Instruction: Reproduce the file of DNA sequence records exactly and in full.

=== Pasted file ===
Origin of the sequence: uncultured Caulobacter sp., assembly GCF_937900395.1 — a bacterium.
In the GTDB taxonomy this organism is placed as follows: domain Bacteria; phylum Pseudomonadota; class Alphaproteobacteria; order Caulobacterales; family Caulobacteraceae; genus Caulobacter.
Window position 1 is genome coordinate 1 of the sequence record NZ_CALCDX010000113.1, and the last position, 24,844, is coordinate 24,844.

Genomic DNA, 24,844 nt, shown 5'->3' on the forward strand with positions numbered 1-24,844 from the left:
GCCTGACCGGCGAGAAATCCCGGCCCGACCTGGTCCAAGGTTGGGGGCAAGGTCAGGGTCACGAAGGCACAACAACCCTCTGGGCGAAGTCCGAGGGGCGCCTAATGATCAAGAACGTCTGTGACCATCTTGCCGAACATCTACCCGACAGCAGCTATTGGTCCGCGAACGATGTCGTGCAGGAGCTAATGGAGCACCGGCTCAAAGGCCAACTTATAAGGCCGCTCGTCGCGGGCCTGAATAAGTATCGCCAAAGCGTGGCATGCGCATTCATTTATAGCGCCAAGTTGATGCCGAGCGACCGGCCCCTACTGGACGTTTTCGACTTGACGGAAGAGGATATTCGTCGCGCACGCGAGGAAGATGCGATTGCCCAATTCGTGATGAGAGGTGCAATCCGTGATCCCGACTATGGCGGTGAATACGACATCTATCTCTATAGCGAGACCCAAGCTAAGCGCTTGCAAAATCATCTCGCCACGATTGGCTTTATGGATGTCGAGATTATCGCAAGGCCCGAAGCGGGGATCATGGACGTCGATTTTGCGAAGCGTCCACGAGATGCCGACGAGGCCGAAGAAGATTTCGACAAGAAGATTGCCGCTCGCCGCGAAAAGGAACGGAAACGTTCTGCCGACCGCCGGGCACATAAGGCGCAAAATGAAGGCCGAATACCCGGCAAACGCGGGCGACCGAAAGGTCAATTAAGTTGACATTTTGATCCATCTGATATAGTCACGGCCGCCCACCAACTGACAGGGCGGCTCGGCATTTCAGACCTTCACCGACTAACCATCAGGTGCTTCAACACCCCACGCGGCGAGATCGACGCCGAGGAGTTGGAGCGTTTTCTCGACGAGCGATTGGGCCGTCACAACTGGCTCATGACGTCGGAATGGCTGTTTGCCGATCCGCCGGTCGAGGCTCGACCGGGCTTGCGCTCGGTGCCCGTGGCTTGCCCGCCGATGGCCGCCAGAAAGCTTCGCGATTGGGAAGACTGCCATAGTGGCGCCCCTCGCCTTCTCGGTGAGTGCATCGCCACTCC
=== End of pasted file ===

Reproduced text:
Origin of the sequence: uncultured Caulobacter sp., assembly GCF_937900395.1 — a bacterium.
In the GTDB taxonomy this organism is placed as follows: domain Bacteria; phylum Pseudomonadota; class Alphaproteobacteria; order Caulobacterales; family Caulobacteraceae; genus Caulobacter.
Window position 1 is genome coordinate 1 of the sequence record NZ_CALCDX010000113.1, and the last position, 24,844, is coordinate 24,844.

Genomic DNA, 24,844 nt, shown 5'->3' on the forward strand with positions numbered 1-24,844 from the left:
GCCTGACCGGCGAGAAATCCCGGCCCGACCTGGTCCAAGGTTGGGGGCAAGGTCAGGGTCACGAAGGCACAACAACCCTCTGGGCGAAGTCCGAGGGGCGCCTAATGATCAAGAACGTCTGTGACCATCTTGCCGAACATCTACCCGACAGCAGCTATTGGTCCGCGAACGATGTCGTGCAGGAGCTAATGGAGCACCGGCTCAAAGGCCAACTTATAAGGCCGCTCGTCGCGGGCCTGAATAAGTATCGCCAAAGCGTGGCATGCGCATTCATTTATAGCGCCAAGTTGATGCCGAGCGACCGGCCCCTACTGGACGTTTTCGACTTGACGGAAGAGGATATTCGTCGCGCACGCGAGGAAGATGCGATTGCCCAATTCGTGATGAGAGGTGCAATCCGTGATCCCGACTATGGCGGTGAATACGACATCTATCTCTATAGCGAGACCCAAGCTAAGCGCTTGCAAAATCATCTCGCCACGATTGGCTTTATGGATGTCGAGATTATCGCAAGGCCCGAAGCGGGGATCATGGACGTCGATTTTGCGAAGCGTCCACGAGATGCCGACGAGGCCGAAGAAGATTTCGACAAGAAGATTGCCGCTCGCCGCGAAAAGGAACGGAAACGTTCTGCCGACCGCCGGGCACATAAGGCGCAAAATGAAGGCCGAATACCCGGCAAACGCGGGCGACCGAAAGGTCAATTAAGTTGACATTTTGATCCATCTGATATAGTCACGGCCGCCCACCAACTGACAGGGCGGCTCGGCATTTCAGACCTTCACCGACTAACCATCAGGTGCTTCAACACCCCACGCGGCGAGATCGACGCCGAGGAGTTGGAGCGTTTTCTCGACGAGCGATTGGGCCGTCACAACTGGCTCATGACGTCGGAATGGCTGTTTGCCGATCCGCCGGTCGAGGCTCGACCGGGCTTGCGCTCGGTGCCCGTGGCTTGCCCGCCGATGGCCGCCAGAAAGCTTCGCGATTGGGAAGACTGCCATAGTGGCGCCCCTCGCCTTCTCGGTGAGTGCATCGCCACTCC